The stability and biomechanics of the elbow joint have been examined in numerous studies of human anatomic specimens [13, 14]. Joint stability can be functionally divided in static and dynamic aspects. Static stability is controlled by the osteoarticular architecture and the capsule and ligamentous parts. Dynamic stability is determined by neuromuscular factors. In the elbow joint, this specifically means that the static part is mainly provided by the congruency between the articulating surfaces at the elbow joint. The other static stabilisers are the anterior joint capsule, the medial and lateral collateral ligaments and the interosseous membrane. The dynamic part includes the muscles that cross the elbow joint. The stabilisers of the elbow joint are divided into primary and secondary constraints (Fig. 2). A primary constraint is defined as a constraint where release causes laxity, and a secondary constraint is a constraint where release alone is insufficient to cause laxity, but where release after division of the fist constraint increases the laxity of the joint. The primary constraints are the anterior medial collateral ligament (AMCL), the lateral collateral ligament complex (LCLC) and the ulnohumeral articulation. The secondary constraints are the radiohumeral articulation, the common flexor-pronator tendon, the common extensor tendon and the capsule.
Primary and secondary constraints to elbow joint stability.
Stability studies on elbow joints of anatomic specimens often start with an extensive anatomical examination of the collateral ligament complexes. These in vitro biomechanical studies also have important consequences for diagnosis, treatment and rehabilitation of (post)-traumatic injuries of the elbow joint. The aim of this literature review was to describe the clinical anatomy of the elbow joint. The clinical consequences of this literature review are described and recommendations are given for the treatment of dislocation of the elbow joint.
MATERIALS AND METHODS
The authors have systematically screened the PubMed (until September 2010), EMBASE (1980 - September 2010) and Cochrane Controlled Trials Register electronic databases. As main keywords, we used ‘Elbow; Adult; Elbow Joint/in (Injuries); Elbow Joint/su (Surgery); English Abstract; Dislocation; Fractures/su (Surgery); Human; Male; Female; Radius; Radial head; Radius Fractures; Radius Fractures/su (Surgery); Radius Fractures/tr (Treatment).’ Articles in languages other than English, French, German or Dutch were excluded. Of all the articles selected, the reference lists were searched for additional articles, surgical reconstruction techniques and postoperative treatments. Studies were eligible for inclusion if they included anatomy and biomechanics of the elbow joint, as observed on human anatomic specimens.
Anatomy of Ligamentous Elbow Joint Stability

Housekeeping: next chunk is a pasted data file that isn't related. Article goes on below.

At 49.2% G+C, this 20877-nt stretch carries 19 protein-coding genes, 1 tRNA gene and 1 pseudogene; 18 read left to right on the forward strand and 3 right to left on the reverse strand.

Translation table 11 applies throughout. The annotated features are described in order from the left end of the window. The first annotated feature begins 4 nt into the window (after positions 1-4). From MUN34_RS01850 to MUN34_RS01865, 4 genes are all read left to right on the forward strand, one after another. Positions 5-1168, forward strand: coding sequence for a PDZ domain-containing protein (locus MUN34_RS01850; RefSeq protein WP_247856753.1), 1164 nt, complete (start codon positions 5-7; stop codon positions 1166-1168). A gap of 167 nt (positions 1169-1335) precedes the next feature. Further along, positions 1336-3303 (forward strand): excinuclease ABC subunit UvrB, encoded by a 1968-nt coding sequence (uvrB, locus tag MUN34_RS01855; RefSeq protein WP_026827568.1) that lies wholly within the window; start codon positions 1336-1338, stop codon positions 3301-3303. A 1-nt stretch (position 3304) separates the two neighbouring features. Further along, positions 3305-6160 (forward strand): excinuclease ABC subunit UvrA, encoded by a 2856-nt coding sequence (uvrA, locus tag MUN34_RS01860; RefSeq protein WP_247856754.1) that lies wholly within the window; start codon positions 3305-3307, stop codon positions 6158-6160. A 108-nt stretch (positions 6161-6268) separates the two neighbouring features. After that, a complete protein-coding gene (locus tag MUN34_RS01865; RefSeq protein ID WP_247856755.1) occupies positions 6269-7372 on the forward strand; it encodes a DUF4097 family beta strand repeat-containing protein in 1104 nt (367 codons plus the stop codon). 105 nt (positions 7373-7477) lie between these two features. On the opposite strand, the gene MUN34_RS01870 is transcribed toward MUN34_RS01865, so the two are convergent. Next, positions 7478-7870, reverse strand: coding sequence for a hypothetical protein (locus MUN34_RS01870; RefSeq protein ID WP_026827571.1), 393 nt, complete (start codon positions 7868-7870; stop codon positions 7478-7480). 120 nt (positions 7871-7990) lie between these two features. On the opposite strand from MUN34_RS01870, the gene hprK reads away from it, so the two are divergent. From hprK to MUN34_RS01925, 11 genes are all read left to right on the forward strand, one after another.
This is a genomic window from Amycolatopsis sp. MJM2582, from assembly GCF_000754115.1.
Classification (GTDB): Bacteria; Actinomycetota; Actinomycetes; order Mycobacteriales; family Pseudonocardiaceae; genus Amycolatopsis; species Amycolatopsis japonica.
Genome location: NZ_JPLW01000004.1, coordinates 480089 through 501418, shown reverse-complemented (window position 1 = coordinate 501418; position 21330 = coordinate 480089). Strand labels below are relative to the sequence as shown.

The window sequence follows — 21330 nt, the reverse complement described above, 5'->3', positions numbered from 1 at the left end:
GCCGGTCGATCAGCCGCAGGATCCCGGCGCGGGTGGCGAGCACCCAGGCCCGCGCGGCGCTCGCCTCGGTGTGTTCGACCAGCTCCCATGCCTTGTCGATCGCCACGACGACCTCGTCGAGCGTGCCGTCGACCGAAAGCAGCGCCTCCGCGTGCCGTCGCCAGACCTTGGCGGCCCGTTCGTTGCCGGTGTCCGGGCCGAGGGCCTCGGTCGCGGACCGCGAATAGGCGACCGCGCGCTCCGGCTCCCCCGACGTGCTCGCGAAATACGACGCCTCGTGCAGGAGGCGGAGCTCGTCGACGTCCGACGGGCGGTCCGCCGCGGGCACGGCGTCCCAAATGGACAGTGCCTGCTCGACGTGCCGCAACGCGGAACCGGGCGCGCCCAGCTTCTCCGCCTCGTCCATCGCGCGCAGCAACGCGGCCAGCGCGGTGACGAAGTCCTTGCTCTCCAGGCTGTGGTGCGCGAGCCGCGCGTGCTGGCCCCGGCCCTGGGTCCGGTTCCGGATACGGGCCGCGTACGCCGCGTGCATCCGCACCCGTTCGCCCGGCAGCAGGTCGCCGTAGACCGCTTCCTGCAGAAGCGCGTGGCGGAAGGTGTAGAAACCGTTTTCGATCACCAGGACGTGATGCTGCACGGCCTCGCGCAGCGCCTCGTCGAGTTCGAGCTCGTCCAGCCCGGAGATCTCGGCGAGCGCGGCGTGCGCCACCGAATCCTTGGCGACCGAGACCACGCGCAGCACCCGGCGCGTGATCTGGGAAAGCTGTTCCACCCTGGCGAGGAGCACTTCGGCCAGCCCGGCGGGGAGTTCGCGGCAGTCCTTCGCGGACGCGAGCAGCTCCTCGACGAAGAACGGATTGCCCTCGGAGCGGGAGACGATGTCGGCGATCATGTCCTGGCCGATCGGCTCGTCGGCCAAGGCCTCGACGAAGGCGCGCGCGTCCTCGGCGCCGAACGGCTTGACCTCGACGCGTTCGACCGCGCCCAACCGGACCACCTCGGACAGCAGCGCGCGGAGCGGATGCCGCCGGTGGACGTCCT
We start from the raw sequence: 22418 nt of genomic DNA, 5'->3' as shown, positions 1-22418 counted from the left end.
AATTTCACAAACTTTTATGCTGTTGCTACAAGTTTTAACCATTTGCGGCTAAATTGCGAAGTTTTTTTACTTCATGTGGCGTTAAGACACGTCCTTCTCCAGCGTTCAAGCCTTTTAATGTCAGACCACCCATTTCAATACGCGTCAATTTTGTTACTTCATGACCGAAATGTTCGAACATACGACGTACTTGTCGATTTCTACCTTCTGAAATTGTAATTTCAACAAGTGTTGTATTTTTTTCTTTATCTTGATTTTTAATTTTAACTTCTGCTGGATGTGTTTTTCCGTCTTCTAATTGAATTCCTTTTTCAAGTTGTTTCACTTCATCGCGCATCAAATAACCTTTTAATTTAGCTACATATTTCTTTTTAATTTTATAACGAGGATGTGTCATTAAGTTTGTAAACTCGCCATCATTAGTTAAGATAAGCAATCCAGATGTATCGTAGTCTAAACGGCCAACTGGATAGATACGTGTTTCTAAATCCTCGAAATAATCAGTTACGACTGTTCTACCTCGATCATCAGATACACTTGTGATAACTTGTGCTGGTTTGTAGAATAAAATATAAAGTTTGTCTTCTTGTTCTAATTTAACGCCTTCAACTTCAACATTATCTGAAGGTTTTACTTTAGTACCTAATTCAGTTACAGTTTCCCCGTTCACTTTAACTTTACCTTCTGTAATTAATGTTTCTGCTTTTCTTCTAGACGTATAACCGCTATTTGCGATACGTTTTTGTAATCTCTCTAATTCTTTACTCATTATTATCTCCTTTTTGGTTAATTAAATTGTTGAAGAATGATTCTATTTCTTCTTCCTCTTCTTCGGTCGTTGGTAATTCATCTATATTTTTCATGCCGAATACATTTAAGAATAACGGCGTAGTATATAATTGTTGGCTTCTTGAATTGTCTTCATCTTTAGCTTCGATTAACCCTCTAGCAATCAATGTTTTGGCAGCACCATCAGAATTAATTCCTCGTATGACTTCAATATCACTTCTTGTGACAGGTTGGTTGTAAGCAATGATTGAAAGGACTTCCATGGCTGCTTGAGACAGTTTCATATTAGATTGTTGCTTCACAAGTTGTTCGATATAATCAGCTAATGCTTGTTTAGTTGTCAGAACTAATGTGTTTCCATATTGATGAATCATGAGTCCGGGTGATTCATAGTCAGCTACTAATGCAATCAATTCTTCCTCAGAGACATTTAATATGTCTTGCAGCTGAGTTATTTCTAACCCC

The literature search retrieved 108 studies. Thirty-nine studies examining biomechanics and anatomy of the elbow joint on human anatomic specimen were selected for this review. Studies about biomechanics of the elbow joint often refer to the article by Schwab et al., published in 1980 . This study describes the anatomy of the elbow joint and biomechanics of the medial collateral ligament from the clinical point of view. Many of the author’s insights were later proven to be true in studies on elbow joints of human anatomic specimens. The humeral origin of the medial collateral ligament (MCL) is reported to be located eccentrically with respect to the axis of rotation of the joint. The MCL consists of an anterior bundle, AMCL, posterior bundle or PMCL and a transverse ligament; the last structure does not span the joint and therefore does not contribute to stability. The AMCL is divided in two functional components and is taut throughout the full range of flexion and extension because the components are alternatively tightening throughout this range of motion. The posterior part of the AMCL is taut from 80° flexion to full flexion; in contrast, the anterior part of the AMCL is taut in extension. The AMCL is a stronger ligament than the PMCL and acts as the major medial ligamentous joint stabiliser. According to Schwab’s article, the lateral collateral ligament (LCL) runs from the lateral epicondyle to the annular ligament (AL) without attachments to the ulna, so the lateral ulnar collateral ligament (LUCL) and the accessory lateral ligament were not described. Morrey and An studied the functional anatomy of the ligaments of the elbow in ten fresh-frozen upper extremities and a quantitative dissection and described the collateral ligaments (Fig. 3) . They describe an MCL complex (MCLC) consisting of the separately defined anterior (oblique) bundle (AMCL), a posterior bundle (PMCL) and a transverse segment. The transverse segment runs from the coronoid to the tip of the olecranon, i.e., one part of the ulna to another part of the ulna. It is often not well defined and apparently contributes little to nothing to elbow stability because it originates from and inserts on the ulna. The transverse part of the MCL is also called Cooper’s ligament . The LCLC consists of the AL, radial collateral ligament or MCL, accessory lateral ligament and the LUCL (Fig. 4). The LCL is poorly demarcated and runs from the lateral epicondyle to the annular ligament. The accessory posterior ligament runs from the lateral epicondyle to the crista musculi supinatoris ulnae of the ulna together with the inferior margin of the AL. In five of the ten specimens, the LUCL runs from the lateral epicondyle to the crista m. supinatoris of the ulna. In a later publication, this ratio of 5 to 10 was corrected: it was found in nine of the specimens and, in the tenth, was present but underdeveloped . In this later anatomical study, the LUCL was observed in all 17 examined fresh-frozen elbows . This LUCL was already described in 1958 by Martin as a bundle, but without naming it: “a definite bundle which normally crosses the annular band and gains attachment to the supinator crest, frequently to a special tubercle on that crest” .